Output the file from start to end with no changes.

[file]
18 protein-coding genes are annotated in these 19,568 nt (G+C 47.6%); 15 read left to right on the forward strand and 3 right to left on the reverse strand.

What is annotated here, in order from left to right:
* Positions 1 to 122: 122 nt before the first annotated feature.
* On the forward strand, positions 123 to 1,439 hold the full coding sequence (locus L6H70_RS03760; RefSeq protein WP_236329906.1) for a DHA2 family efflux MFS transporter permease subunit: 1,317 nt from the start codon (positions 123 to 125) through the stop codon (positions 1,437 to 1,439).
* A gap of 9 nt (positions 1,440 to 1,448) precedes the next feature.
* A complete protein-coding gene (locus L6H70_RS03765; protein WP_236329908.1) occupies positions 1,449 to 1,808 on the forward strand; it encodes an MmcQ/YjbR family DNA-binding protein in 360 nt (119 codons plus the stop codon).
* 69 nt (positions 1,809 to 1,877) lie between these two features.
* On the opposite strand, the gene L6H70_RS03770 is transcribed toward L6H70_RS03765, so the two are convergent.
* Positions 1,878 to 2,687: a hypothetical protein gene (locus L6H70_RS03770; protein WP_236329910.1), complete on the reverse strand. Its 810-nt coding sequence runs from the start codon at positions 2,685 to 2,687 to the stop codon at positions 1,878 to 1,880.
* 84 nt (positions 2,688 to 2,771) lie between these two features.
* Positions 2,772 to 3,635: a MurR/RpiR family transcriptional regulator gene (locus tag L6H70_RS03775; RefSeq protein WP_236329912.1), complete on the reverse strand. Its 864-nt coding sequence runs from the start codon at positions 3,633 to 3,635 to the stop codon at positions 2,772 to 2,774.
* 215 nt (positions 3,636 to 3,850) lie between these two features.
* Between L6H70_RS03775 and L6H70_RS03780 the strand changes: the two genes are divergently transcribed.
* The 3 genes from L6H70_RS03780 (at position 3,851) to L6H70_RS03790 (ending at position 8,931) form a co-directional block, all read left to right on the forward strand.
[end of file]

18 protein-coding genes are annotated in these 19,568 nt (G+C 47.6%); 15 read left to right on the forward strand and 3 right to left on the reverse strand.

What is annotated here, in order from left to right:
* Positions 1 to 122: 122 nt before the first annotated feature.
* On the forward strand, positions 123 to 1,439 hold the full coding sequence (locus L6H70_RS03760; RefSeq protein WP_236329906.1) for a DHA2 family efflux MFS transporter permease subunit: 1,317 nt from the start codon (positions 123 to 125) through the stop codon (positions 1,437 to 1,439).
* A gap of 9 nt (positions 1,440 to 1,448) precedes the next feature.
* A complete protein-coding gene (locus L6H70_RS03765; protein WP_236329908.1) occupies positions 1,449 to 1,808 on the forward strand; it encodes an MmcQ/YjbR family DNA-binding protein in 360 nt (119 codons plus the stop codon).
* 69 nt (positions 1,809 to 1,877) lie between these two features.
* On the opposite strand, the gene L6H70_RS03770 is transcribed toward L6H70_RS03765, so the two are convergent.
* Positions 1,878 to 2,687: a hypothetical protein gene (locus L6H70_RS03770; protein WP_236329910.1), complete on the reverse strand. Its 810-nt coding sequence runs from the start codon at positions 2,685 to 2,687 to the stop codon at positions 1,878 to 1,880.
* 84 nt (positions 2,688 to 2,771) lie between these two features.
* Positions 2,772 to 3,635: a MurR/RpiR family transcriptional regulator gene (locus tag L6H70_RS03775; RefSeq protein WP_236329912.1), complete on the reverse strand. Its 864-nt coding sequence runs from the start codon at positions 3,633 to 3,635 to the stop codon at positions 2,772 to 2,774.
* 215 nt (positions 3,636 to 3,850) lie between these two features.
* Between L6H70_RS03775 and L6H70_RS03780 the strand changes: the two genes are divergently transcribed.
* The 3 genes from L6H70_RS03780 (at position 3,851) to L6H70_RS03790 (ending at position 8,931) form a co-directional block, all read left to right on the forward strand.